Find out how the Rheubin L. South Missouri Missions Offering got its name.
The Story of MMO
Legacies aren’t always what we intend them to be. Alexander the Great nearly conquered the world in the 4th Century BC. He did this by uniting the Greek city-states into one powerful army. Only his death at age 33 prevented him from succeeding.
But God used Alexander’s ambition for His own plan. It was through Alexander’s far-reaching conquests that a common language spread throughout the world. This language was in use when Jesus Christ lived and died more than 300 years after Alexander’s death. When Jesus’ apostles and disciples preached the gospel and wrote the New Testament, they used the Greek language spread by Alexander’s armies. The gospel message has forever established Jesus’ kingdom.
Another man’s legacy currently is helping to do the same for Missouri. But unlike Alexander, his legacy is just as he intended.
Rheubin L. South became executive director of the Missouri Baptist Convention in 1975, coming to Missouri from Park Hill Baptist Church, North Little Rock, Ark.
When South arrived, each Missouri Baptist agency promoted its own offering. The Missouri Woman’s Missionary Union promoted the convention’s offering for state missions. As mission causes and agencies multiplied, the different offerings became burdensome to Missouri Baptist churches. Having separate offerings meant that Missouri Baptist agencies were competing against each other.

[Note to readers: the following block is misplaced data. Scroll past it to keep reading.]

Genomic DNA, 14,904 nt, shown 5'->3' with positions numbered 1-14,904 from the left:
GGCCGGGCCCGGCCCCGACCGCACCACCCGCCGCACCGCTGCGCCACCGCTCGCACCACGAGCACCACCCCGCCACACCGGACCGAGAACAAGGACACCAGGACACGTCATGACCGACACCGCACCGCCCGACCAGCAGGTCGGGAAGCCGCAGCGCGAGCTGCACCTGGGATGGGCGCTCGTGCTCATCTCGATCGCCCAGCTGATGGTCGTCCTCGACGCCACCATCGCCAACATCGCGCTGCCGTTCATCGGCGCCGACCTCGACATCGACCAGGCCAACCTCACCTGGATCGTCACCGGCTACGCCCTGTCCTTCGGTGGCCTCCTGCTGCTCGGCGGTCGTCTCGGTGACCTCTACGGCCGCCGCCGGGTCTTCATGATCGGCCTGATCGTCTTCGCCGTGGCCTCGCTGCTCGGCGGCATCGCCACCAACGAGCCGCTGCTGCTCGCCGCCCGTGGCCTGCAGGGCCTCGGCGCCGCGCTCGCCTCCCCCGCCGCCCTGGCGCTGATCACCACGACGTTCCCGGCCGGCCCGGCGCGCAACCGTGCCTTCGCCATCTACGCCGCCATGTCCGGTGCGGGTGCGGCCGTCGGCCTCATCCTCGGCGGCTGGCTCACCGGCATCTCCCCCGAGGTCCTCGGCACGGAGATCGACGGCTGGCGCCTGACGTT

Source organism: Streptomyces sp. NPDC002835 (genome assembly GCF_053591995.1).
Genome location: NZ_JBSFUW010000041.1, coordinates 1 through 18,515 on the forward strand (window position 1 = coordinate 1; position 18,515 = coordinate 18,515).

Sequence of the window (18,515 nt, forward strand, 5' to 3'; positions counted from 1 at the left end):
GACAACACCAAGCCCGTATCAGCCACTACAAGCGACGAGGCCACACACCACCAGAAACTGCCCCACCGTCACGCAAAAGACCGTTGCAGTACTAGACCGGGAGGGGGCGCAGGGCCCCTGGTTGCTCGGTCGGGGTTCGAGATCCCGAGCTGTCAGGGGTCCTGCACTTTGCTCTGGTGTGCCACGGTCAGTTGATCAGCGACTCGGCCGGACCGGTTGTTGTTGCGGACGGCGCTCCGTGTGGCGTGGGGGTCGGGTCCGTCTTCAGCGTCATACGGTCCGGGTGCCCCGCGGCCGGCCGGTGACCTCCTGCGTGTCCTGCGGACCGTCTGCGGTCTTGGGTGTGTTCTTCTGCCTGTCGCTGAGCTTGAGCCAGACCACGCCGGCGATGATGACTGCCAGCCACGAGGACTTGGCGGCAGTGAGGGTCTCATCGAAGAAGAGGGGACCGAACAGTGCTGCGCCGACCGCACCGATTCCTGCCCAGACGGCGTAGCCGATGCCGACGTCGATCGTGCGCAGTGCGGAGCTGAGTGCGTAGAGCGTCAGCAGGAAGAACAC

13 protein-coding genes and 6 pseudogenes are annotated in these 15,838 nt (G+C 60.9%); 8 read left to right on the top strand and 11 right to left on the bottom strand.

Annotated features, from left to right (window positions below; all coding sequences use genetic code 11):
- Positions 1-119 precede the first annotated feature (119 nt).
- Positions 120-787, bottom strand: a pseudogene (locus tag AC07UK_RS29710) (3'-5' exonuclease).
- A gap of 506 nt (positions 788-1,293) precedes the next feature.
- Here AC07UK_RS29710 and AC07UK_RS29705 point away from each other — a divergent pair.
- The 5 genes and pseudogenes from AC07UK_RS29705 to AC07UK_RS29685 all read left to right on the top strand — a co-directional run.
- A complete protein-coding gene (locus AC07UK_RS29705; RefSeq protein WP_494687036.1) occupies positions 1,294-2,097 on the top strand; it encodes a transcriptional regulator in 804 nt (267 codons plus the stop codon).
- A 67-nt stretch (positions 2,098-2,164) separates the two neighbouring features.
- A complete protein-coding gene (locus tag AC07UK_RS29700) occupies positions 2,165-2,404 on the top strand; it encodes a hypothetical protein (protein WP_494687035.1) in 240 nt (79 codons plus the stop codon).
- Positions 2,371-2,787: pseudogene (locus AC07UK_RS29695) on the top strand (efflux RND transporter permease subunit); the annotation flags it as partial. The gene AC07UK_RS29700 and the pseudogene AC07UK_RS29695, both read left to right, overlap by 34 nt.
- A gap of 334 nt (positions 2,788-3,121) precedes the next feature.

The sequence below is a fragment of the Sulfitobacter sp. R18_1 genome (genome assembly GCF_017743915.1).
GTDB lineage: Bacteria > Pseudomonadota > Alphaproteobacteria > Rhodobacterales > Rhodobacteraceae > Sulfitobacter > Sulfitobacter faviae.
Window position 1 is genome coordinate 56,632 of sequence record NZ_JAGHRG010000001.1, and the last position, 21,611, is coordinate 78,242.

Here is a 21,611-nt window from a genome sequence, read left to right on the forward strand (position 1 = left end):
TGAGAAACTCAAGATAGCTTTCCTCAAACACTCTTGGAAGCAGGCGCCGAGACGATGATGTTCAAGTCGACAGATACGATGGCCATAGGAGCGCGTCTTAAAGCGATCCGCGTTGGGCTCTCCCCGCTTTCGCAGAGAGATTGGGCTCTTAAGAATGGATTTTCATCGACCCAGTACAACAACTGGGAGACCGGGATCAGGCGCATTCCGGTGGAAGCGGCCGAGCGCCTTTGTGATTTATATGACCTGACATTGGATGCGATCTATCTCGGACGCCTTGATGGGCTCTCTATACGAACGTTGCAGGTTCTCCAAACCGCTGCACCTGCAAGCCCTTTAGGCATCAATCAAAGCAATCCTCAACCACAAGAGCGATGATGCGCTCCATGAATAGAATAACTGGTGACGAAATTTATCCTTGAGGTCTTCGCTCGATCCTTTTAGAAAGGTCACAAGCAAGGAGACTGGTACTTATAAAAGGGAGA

So South rallied support for combining all of the offerings into one. With this plan, both the promotions and the giving for each of these agencies would be streamlined into one offering. Each cause would benefit from the combined promotion efforts and the burden on churches and individuals would be reduced.
Some compared the proposed offering to the Cooperative Program, in which all SBC missionaries are supported through one fund. In 1985, messengers to the MBC annual meeting approved combining the offerings into the Missouri Missions Offering. A year later, South died. During the 1987 annual meeting, messengers voted to name it the Rheubin L. South Missouri Missions Offering.
Since then, the offering has helped missionaries, church planters, colleges and agencies to further the Lord’s kingdom in Missouri. “I really can’t explain what it does to my heart,” said Verna South, South’s widow. It’s a wonderful legacy.”